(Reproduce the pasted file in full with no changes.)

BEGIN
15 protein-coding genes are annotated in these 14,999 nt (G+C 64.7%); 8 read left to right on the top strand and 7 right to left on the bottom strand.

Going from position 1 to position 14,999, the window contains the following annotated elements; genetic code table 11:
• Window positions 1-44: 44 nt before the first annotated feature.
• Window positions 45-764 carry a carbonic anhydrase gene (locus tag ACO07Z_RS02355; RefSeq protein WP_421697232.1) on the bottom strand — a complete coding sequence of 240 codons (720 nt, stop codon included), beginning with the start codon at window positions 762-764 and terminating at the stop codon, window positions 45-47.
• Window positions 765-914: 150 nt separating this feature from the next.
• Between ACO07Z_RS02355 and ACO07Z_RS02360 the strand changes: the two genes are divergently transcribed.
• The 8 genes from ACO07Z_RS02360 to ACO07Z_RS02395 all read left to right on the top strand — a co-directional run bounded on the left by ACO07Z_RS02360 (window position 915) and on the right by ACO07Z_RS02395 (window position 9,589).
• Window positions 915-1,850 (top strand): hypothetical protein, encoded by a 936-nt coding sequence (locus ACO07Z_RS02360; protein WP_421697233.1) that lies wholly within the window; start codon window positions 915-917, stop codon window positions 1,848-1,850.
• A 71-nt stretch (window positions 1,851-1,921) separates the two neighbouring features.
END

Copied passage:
15 protein-coding genes are annotated in these 14,999 nt (G+C 64.7%); 8 read left to right on the top strand and 7 right to left on the bottom strand.

Going from position 1 to position 14,999, the window contains the following annotated elements; genetic code table 11:
• Window positions 1-44: 44 nt before the first annotated feature.
• Window positions 45-764 carry a carbonic anhydrase gene (locus tag ACO07Z_RS02355; RefSeq protein WP_421697232.1) on the bottom strand — a complete coding sequence of 240 codons (720 nt, stop codon included), beginning with the start codon at window positions 762-764 and terminating at the stop codon, window positions 45-47.
• Window positions 765-914: 150 nt separating this feature from the next.
• Between ACO07Z_RS02355 and ACO07Z_RS02360 the strand changes: the two genes are divergently transcribed.
• The 8 genes from ACO07Z_RS02360 to ACO07Z_RS02395 all read left to right on the top strand — a co-directional run bounded on the left by ACO07Z_RS02360 (window position 915) and on the right by ACO07Z_RS02395 (window position 9,589).
• Window positions 915-1,850 (top strand): hypothetical protein, encoded by a 936-nt coding sequence (locus ACO07Z_RS02360; protein WP_421697233.1) that lies wholly within the window; start codon window positions 915-917, stop codon window positions 1,848-1,850.
• A 71-nt stretch (window positions 1,851-1,921) separates the two neighbouring features.